“The real hopeless victims of mental illness are to be found among those who appear to be most normal…Many of them are normal because they are so well adjusted to our mode of existence, because their human voice has been silenced so early in their lives, that they do not even struggle or suffer or develop symptoms as the neurotic does. They are normal not in what may be called the absolute sense of the word; they are normal only in relation to a profoundly abnormal society. Their perfect adjustment to that abnormal society is a measure of their mental sickness. These millions of abnormally normal people, living without fuss in a society to which, if they were fully human beings, they ought not to be adjusted.” ~ Aldous Huxley, Brave New World Revisited
This quote kind of blows my mind. If I understand it correctly, Huxley is saying that those who are normal, or well-adjusted to life, are actually the abnormal ones, and those of us (myself included) who are “neurotic” or according the psychoanalytical theory have a:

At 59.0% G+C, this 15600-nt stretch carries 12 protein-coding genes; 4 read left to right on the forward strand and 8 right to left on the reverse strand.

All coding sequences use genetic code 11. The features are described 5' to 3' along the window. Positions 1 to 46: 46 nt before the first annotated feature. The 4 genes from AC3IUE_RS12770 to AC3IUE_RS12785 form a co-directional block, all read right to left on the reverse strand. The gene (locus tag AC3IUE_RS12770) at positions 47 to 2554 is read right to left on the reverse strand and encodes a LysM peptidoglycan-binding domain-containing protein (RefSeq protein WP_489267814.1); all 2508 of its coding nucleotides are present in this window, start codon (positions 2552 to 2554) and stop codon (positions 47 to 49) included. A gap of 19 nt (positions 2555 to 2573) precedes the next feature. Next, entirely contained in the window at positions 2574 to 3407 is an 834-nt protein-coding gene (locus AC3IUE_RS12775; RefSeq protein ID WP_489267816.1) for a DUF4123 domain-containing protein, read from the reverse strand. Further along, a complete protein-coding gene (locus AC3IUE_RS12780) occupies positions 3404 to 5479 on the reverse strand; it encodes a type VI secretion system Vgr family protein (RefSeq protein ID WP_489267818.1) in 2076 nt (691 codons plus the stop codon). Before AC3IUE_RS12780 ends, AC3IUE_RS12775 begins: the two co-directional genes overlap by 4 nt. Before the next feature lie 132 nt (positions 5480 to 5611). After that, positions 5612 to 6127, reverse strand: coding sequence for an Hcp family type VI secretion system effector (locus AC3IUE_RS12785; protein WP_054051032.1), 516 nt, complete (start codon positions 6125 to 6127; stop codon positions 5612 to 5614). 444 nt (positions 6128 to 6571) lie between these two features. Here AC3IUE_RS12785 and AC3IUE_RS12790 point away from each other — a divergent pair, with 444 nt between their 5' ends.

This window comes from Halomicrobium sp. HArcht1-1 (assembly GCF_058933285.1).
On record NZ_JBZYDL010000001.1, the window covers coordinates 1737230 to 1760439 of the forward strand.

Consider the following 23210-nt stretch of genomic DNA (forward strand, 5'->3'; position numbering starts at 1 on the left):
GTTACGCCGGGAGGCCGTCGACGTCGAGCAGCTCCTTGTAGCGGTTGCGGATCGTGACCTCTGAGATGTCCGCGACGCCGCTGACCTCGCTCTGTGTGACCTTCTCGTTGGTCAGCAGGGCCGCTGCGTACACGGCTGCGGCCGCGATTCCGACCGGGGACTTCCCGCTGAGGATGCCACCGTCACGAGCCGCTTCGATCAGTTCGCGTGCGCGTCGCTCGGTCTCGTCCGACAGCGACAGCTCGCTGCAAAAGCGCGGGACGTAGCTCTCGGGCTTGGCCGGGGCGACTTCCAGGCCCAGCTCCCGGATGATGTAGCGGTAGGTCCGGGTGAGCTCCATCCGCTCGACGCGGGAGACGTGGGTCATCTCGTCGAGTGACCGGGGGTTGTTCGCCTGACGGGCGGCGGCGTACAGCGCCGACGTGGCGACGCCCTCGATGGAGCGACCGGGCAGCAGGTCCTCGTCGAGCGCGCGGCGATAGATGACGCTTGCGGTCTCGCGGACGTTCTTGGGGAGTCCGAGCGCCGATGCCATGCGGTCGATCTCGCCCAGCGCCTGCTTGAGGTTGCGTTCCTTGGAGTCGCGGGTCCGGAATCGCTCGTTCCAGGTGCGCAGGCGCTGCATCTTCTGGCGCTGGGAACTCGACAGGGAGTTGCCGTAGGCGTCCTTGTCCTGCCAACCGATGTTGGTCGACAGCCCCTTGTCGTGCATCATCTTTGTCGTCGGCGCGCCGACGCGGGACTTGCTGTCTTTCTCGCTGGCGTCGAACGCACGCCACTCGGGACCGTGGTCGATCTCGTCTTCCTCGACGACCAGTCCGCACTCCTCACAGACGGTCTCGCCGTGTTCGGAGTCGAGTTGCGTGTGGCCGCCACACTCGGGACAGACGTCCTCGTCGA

“poor ability to adapt to one’s environment, an inability to change one’s life patterns, and the inability to develop a richer, more complex, more satisfying personality” as evident by mental illnesses such as depression, acute or chronic anxiety, obsessive–compulsive tendencies, specific phobias, such as social phobia, arachnophobia or any number of other phobias, and some personality disorders: paranoid, schizotypal, borderline, histrionic, avoidant, dependent and obsessive–compulsive
are the normal ones.
What do you think about this? Do you agree with this view of what is normal versus abnormal? Do you think that those of us with mental illness are more sensitive to the tragedies and injustices of the world? If so, why are those who aren’t as sensitive considered to be “normal” in the sense that they are mentally healthier than those of us with mental illness? Who are really the sick ones here?
Please share your thoughts in the comments below. Any type of discussion this quote may spark is appreciated.